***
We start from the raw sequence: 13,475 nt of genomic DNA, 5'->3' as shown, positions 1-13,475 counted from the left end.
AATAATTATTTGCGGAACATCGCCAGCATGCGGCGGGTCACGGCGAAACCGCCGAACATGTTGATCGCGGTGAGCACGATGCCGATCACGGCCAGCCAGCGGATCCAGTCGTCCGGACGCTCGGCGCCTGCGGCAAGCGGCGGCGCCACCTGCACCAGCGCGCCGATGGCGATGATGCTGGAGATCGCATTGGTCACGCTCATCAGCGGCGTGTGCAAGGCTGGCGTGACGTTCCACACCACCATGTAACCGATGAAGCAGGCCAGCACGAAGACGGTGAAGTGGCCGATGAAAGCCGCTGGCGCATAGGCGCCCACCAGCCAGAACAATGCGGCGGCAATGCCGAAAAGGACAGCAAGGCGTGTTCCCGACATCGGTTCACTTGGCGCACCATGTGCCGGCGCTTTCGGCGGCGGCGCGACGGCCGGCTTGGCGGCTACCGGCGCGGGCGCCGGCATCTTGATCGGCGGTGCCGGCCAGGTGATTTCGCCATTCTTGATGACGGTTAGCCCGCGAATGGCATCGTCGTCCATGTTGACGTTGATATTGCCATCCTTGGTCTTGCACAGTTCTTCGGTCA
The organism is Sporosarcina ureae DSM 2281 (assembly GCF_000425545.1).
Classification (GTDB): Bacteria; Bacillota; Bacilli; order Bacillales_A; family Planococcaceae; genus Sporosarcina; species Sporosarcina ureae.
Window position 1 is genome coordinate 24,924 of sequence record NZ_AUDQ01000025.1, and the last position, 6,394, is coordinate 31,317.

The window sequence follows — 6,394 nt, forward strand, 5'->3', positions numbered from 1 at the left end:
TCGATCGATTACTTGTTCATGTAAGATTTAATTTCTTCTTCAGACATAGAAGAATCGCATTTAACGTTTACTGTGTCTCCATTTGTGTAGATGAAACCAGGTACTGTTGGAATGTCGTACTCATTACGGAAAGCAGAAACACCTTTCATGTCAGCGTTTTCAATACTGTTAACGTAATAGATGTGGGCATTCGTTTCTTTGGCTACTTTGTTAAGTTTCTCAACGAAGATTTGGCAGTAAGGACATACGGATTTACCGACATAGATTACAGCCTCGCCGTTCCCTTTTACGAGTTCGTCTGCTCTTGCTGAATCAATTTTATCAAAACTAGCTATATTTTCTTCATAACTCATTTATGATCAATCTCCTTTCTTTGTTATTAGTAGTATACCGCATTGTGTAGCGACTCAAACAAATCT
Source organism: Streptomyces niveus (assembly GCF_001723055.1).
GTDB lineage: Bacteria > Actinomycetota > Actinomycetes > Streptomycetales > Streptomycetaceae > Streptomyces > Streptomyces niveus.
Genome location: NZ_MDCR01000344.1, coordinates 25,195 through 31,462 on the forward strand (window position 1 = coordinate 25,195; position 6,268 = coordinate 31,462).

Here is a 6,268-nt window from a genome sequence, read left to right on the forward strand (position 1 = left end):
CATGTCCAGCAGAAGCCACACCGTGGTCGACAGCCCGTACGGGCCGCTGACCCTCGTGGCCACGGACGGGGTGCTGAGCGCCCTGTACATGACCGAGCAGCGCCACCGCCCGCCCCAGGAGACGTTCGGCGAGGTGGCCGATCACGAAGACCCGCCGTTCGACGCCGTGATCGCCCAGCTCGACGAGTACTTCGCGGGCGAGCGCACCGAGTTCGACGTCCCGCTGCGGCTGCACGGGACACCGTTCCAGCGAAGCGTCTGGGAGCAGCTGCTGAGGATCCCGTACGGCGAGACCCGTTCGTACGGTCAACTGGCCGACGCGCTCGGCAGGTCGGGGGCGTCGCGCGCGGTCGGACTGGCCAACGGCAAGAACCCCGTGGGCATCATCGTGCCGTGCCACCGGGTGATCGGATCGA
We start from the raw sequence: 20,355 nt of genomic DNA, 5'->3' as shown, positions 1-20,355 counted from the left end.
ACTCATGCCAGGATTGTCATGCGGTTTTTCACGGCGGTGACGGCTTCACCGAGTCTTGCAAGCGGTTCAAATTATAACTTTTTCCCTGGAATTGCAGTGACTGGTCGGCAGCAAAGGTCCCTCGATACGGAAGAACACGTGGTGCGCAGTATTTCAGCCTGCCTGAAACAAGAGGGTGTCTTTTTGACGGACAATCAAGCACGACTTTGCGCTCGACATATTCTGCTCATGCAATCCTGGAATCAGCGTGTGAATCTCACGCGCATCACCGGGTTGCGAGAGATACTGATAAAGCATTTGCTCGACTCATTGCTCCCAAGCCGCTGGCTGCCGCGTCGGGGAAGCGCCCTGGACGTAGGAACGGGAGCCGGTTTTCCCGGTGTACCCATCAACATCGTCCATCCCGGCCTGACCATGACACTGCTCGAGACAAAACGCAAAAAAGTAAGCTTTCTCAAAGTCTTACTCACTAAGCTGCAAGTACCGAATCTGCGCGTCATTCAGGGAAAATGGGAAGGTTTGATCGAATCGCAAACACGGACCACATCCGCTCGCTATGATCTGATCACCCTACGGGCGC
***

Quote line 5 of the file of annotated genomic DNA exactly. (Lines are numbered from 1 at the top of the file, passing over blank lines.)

Window position 1 is genome coordinate 24,924 of sequence record NZ_AUDQ01000025.1, and the last position, 6,394, is coordinate 31,317.